"Didn't we just read in last week's Torah reading, 'There shall be one law for you, both for the stranger and for the native citizen'?" They were unmoved, but I was beginning to cry. So we left, and rejoined the rest of my family sightseeing in Milan's cathedral on a Shabbat morning, instead of in synagogue.
Luckily, that was the only time in our visits to synagogues abroad (Israel, Greece, England) and in the U.S. as a mixed couple that we were not made welcome as a couple because one of us was not Jewish. But that one casual rejection cut deeply: I'm glad we didn't have to endure it in a place where we're looking for community, and I feel for those who do. And I thank all those in my Jewish community in Arlington, VA (at what is Congregation Etz Chayim) for looking at my non-Jewish father, Jewish mother, and us 3 kids and seeing a family who's part of their community--not an outsider, a transgressor, and 3 future "victims" of assimilation whose Judaism will never stick.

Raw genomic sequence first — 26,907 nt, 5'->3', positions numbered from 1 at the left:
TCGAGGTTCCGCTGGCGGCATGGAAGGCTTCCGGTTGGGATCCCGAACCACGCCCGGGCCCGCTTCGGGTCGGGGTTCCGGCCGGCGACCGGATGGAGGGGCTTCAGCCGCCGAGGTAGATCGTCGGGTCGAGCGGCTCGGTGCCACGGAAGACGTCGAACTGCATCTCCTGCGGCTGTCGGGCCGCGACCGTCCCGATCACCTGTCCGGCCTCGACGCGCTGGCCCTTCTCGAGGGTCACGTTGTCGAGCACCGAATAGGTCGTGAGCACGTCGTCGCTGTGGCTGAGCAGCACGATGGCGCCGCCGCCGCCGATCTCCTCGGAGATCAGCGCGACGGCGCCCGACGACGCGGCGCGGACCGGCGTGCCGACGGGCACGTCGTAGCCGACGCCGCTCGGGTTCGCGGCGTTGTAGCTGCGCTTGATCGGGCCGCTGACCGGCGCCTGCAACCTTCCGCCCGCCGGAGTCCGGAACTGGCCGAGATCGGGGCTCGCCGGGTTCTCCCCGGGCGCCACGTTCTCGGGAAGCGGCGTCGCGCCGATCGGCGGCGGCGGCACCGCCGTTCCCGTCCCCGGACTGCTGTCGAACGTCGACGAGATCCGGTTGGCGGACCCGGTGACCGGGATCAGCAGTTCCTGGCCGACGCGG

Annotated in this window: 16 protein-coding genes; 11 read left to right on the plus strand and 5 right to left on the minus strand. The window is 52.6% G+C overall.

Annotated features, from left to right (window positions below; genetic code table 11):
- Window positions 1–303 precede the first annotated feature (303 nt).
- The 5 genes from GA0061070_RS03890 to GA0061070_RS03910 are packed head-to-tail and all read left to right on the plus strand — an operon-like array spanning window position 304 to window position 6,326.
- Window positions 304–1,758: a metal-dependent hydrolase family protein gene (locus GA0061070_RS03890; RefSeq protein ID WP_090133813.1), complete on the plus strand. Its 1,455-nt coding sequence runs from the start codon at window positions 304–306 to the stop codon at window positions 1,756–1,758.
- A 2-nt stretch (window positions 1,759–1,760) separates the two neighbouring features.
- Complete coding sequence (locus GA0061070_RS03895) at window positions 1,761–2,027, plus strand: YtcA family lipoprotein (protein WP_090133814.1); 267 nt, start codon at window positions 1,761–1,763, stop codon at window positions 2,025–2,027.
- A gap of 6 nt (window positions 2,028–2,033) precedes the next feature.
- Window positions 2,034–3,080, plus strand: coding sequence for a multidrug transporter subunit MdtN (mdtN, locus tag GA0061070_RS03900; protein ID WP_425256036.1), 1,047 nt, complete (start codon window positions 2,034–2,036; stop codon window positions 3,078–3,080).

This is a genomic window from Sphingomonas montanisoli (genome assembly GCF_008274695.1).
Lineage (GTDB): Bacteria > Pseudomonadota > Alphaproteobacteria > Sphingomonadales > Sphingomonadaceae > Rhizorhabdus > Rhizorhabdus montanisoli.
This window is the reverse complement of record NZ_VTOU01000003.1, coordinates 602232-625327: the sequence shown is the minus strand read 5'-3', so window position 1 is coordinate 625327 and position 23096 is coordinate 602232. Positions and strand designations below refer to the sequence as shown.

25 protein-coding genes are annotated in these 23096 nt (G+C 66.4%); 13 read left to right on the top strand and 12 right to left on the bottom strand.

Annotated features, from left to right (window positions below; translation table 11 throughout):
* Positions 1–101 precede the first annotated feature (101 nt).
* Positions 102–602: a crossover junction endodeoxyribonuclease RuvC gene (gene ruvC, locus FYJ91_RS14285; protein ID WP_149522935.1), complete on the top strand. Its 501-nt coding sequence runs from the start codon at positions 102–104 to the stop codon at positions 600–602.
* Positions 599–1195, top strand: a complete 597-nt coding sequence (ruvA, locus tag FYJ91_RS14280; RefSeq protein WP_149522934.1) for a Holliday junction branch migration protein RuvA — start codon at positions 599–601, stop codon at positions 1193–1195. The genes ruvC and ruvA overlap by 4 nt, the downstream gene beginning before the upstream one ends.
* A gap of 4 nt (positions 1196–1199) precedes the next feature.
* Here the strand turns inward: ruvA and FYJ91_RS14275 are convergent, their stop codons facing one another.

I'm not going anywhere. :)
But I'm also not going to reject or abandon the non-Jewish members of my family and my husband's family, or parts of our past experiences that have to do with non-Jewish religion, in order to be where I am or go where I'm headed.